Mobile Actionscript 3 Basics
- 3 hours on-demand video
- 8 downloadable resources
- Full lifetime access
- Access on mobile and TV
- Certificate of Completion
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- You will learn how to incorporate the Accelerometer, Camera Roll, Gestures, Geolocation, and much more into your AS3 project
The adventure begins here. We'll take a look at using Flash, Actionscript 3 and Device Central to test an application that uses your device's accelerometer to roll a marble around. The virtual phone in Device Central can also be used to test with (Device Central is included with Flash).
After the accelerometer code is in place, we'll make the project a bit more interesting and add some collision detection and a timer to reset the board.
This course takes a look at the various ways of adding touch input to your Flash-created App (or swf file). Touch-enabled devices that are running Flash Player 10.1 or higher can make use of this functionality, so you don't necessarily have to be exporting your Flash project to an application. This code could be used for a Flash movie played within the browser.
We'll look at detecting states like: touch begin, move, end, rollover, rollout, as well multiple touches, pressure, the size of the area you are touching, your primary touch target, and much more.
This part teaches how to add Gesture recognition to your Flash project. Gestures are finger actions like pinching, swiping, panning , rotating, two finger tapping or long-pressing. Example files are created for each gesture and we'll look at some of the pro and cons to using Gestures vs Touch Input.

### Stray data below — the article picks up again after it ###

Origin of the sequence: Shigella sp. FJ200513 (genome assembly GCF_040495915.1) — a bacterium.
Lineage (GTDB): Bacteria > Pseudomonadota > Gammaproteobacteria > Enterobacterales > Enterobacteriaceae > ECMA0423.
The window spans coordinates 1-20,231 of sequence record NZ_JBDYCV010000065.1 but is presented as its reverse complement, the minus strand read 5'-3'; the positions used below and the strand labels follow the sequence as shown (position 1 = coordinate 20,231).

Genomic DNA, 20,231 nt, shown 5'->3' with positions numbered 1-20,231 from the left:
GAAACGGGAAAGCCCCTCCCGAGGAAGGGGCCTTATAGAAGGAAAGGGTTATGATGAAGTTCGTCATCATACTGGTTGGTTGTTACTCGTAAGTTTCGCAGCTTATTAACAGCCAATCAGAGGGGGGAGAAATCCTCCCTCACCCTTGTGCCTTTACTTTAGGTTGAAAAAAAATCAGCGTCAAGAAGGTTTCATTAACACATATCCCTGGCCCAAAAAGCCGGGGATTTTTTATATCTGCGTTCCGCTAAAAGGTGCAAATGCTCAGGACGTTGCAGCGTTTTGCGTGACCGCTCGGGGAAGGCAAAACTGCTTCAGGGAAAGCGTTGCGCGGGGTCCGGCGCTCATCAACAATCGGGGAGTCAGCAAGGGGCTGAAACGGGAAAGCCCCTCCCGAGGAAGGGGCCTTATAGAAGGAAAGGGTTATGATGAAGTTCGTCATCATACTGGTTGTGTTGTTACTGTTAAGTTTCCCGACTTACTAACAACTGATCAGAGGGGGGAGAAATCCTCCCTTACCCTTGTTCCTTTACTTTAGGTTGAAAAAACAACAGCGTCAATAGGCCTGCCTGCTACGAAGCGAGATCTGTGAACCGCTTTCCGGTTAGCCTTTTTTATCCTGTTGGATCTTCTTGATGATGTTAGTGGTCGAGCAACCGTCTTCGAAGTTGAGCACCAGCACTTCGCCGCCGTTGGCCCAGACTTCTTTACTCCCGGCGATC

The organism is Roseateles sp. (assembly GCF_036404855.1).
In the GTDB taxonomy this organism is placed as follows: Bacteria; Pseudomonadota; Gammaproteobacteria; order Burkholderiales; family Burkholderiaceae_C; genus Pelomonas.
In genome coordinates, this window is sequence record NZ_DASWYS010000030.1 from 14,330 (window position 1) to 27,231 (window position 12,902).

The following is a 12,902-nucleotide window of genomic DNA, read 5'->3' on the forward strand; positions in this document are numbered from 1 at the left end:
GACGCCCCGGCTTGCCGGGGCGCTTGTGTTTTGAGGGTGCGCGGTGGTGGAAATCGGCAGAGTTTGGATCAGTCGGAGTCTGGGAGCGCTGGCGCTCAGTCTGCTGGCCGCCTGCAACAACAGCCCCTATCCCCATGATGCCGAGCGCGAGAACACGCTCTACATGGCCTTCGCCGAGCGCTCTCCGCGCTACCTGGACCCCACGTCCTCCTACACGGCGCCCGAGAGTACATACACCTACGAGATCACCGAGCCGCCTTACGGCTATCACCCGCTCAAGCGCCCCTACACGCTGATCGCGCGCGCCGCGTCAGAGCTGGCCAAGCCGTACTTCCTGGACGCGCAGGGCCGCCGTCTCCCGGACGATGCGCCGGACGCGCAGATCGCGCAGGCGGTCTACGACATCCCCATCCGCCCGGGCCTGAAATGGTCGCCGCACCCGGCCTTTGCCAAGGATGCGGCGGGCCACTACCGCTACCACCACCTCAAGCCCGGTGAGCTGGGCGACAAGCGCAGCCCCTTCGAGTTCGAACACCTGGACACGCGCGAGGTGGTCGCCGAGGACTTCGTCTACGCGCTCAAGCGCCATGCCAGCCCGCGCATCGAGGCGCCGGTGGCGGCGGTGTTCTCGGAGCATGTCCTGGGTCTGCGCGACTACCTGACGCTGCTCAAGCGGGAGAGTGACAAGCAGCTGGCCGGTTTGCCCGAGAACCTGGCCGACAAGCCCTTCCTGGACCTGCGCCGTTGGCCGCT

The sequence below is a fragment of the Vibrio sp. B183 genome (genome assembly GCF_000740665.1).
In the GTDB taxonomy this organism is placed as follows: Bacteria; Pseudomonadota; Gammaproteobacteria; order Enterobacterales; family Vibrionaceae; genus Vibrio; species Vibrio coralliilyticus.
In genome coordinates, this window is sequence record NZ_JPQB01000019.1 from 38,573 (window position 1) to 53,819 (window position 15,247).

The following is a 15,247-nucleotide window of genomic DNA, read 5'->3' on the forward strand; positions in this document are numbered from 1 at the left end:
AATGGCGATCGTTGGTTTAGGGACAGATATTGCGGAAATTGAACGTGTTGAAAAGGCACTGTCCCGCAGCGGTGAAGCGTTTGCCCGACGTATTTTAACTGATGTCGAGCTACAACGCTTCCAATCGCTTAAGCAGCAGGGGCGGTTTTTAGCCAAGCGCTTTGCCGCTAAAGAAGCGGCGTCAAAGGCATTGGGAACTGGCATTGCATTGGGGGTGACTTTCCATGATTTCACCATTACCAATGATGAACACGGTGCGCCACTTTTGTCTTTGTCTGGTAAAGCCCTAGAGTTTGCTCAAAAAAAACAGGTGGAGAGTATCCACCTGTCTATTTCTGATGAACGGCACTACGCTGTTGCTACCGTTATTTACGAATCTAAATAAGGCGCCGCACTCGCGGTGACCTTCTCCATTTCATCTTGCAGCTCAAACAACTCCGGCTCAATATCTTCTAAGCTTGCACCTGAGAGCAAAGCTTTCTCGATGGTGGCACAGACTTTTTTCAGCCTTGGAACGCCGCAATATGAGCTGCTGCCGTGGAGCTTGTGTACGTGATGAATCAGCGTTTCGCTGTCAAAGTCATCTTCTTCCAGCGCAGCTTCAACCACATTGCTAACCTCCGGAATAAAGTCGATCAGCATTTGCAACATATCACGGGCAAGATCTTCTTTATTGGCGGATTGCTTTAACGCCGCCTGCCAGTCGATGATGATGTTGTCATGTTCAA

We'll also take a quick look at the Actionscript 3 code to detect a change in orientation on your device, then optionally change the appearance of your objects on stage (or do anything else).
This tutorial goes over downloading and installing the Google Maps Component for Flash (which can be used for your mobile or non-mobile Flash projects). We'll look at plugging in a latitude and longitude and adding the zoom and map view types to your Flash Google Map.
Finally we'll check out the Actionscript 3 used for detecting the geolocation of your device (the latitude and longitude) and plugging that into the Google Map.
In this tutorial you'll see how to save an image from your Flash movie to your device's camera roll (or media gallery). This has been successfullly iPhone and Android tested. You can save either the entire stage, portion of it, or specific movieclips. This little bit of code could be the foundation of MANY kid's apps.
Also we'll look at how to pull in an image from the camera roll to your Flash movie (successfully tested on the Android butthe iPhone doesn't want to make this happen yet)
- Adobe Flash CS5.5, CS6, Flash CC
Justin Dike, lead developer and owner of CartoonSmart.com teaches this course in Actionscript 3 development for mobile platforms. As of Flash CS5.5, Adobe has given developers the option to quickly export their Actionscript 3 projects for iOS or Android. As most developers now know, the Flash Player platform isn't doing so well on mobile platforms, but Adobe Flash as a development tool is ironically thriving with its easy export options and hundreds of thousands of experienced Actionscript programmers. This is an exciting time to be learning Flash and AS3 for mobile development, and specifically game programming.
These tutorials were recorded using Flash CS5 but the Actionscript 3 demonstrated is the same as it was a couple versions ago.
- Some familiarity with Flash / Actionscript 3 is preferred.